Yorkshire’s councils are being urged to join the battle to save the county’s peat moors from being damaged for grouse shooting.
In a letter sent to council leaders, Ban Bloodsports on Yorkshire’s Moors has sought support from local authorities for a ban on moorland burning, an ecologically-destructive practice that involves shoot operators setting fire to heather to engineer habitat for grouse, which are shot for sport.
The plea comes just weeks ahead of the grouse shooting season opening on the ‘Glorious Twelfth’ of August, although burning does not start again until October. Campaigners believe any future burning can be stopped by government intervention, with Defra having already committed to introducing legislation.
Luke Steele, Spokesperson for Ban Bloodsports on Yorkshire’s Moors, said:
“It’s past time to put an end to the burning of rare peatlands for grouse shooting — a practice which degrades fragile ecosystems, releases climate-altering gasses into the atmosphere and worsens flooding in communities downstream from grouse moors.
“With burning performed on grouse moors across Yorkshire, we are calling for councils to show their support for a burning ban to help save the county’s peatlands from further damage.”
Almost three quarters of peatlands in England are damaged or degraded, Natural England has revealed, with burning being a key driver.
During the last burning season, from October to April, Ban Bloodsports on Yorkshire’s Moors compiled more than 550 reports of peat moorlands being burnt across the county. This is despite assurances given by grouse moors to the government that the practice would be halted, with 11 moors which had pledged to stop being discovered continuing.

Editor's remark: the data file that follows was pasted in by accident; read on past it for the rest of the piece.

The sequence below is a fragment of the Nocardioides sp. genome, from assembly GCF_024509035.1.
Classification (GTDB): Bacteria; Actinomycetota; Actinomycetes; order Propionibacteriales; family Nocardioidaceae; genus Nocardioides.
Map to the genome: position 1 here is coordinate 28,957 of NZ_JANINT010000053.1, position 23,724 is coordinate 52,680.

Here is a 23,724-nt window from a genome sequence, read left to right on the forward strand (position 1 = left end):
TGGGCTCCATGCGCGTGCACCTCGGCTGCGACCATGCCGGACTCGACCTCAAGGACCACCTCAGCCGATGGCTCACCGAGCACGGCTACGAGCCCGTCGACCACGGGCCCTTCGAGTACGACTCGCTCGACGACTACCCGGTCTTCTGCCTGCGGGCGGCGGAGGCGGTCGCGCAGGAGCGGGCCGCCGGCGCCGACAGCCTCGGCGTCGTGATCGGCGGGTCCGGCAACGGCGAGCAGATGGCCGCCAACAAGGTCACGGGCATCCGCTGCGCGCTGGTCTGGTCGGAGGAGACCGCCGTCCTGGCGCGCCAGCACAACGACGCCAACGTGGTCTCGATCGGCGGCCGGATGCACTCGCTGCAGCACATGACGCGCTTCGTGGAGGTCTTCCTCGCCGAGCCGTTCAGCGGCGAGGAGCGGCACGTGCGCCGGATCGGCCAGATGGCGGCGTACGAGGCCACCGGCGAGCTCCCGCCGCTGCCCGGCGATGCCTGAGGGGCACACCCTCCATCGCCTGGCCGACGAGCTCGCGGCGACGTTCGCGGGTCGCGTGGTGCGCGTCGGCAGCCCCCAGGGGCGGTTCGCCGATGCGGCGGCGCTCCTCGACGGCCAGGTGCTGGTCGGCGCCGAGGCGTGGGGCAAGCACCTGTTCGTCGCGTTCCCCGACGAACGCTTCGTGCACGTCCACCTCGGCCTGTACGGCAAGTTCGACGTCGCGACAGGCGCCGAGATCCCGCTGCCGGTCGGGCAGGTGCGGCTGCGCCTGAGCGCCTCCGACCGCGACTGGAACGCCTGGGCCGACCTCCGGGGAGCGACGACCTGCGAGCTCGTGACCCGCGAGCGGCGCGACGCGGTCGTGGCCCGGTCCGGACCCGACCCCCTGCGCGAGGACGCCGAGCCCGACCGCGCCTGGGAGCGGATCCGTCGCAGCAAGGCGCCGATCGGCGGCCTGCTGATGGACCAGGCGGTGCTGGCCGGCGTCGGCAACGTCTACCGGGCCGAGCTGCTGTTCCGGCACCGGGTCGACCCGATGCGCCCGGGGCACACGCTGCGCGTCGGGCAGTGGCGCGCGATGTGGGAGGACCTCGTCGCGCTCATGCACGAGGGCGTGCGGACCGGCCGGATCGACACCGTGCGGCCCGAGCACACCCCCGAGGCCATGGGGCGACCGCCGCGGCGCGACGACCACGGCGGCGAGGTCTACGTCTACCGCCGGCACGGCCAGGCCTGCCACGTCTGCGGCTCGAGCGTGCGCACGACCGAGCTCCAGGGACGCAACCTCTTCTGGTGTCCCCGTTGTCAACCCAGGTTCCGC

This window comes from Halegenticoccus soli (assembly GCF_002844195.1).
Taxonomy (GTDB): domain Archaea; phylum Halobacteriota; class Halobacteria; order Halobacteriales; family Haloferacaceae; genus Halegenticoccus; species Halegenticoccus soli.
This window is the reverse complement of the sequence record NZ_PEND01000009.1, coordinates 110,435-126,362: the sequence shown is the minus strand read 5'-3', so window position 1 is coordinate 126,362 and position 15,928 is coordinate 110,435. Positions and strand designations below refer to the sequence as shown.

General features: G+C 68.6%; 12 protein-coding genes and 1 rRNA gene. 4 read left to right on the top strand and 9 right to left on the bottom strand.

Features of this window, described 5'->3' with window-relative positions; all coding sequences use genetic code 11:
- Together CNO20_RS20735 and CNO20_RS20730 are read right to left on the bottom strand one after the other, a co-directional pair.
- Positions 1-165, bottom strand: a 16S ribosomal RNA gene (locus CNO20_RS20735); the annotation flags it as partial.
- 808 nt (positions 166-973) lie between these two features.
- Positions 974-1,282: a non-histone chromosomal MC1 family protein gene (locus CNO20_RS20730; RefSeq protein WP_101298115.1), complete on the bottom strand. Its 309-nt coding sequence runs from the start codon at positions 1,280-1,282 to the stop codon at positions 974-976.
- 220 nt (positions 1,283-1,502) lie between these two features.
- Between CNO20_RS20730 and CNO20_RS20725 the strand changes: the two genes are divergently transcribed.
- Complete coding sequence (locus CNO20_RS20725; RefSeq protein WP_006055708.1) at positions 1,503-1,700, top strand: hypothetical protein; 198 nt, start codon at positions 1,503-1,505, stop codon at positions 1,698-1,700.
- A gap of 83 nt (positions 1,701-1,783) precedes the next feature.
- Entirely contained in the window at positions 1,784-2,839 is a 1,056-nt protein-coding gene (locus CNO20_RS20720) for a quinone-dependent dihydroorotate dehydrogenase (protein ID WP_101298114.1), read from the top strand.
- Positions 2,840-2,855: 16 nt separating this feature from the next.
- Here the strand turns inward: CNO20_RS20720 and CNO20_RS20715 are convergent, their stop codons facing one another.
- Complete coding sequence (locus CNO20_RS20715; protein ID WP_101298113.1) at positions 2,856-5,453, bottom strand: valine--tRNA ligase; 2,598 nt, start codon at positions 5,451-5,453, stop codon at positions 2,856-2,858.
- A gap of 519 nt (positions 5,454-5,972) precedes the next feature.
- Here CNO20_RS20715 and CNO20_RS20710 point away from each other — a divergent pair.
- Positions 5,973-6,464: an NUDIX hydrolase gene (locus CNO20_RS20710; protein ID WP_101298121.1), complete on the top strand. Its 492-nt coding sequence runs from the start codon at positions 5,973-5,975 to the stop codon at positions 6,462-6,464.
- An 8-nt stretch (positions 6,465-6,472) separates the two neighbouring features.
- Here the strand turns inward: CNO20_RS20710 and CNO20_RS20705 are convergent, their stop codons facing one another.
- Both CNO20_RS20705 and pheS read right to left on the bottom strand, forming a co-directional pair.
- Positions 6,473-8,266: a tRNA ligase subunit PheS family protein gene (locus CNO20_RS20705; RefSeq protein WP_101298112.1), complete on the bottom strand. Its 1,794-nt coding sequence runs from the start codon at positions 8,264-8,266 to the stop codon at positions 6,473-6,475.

On one occasion more than 200 hectares of rare blanket bog was damaged by a major blaze sparked on Meltham Moor when planned burning spiralled out of control.
Subsequently, the Committee on Climate Change, which advises the government on environmental action, recommended the practice be banned to protect peatlands from further damage.
Luke Steele adds:
“Too many moorlands have become grouse shooting theme parks, run by self-serving operators who focus on producing large numbers of game birds and ignore their duty to nature. Now is the time to significantly reform ecologically-restrictive, outdated grouse moors to restore the full suite of wildlife and habitats to our uplands.”
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Notes for editors:
- Ban Bloodsports on Yorkshire’s Moors campaigns to free up moorland for conservation from exploitation for grouse shooting. By working with society, companies and government to create change, we secure effective protection for wildlife, habitats and local communities.
- Research by the University of Leeds and others has found that grouse moor burning degrades peatland habitat, reduces biodiversity and increases flood risk.
- Broadcast quality footage and print quality photographs of burning from the most recent season are available to download here, with full permission granted for re-publication.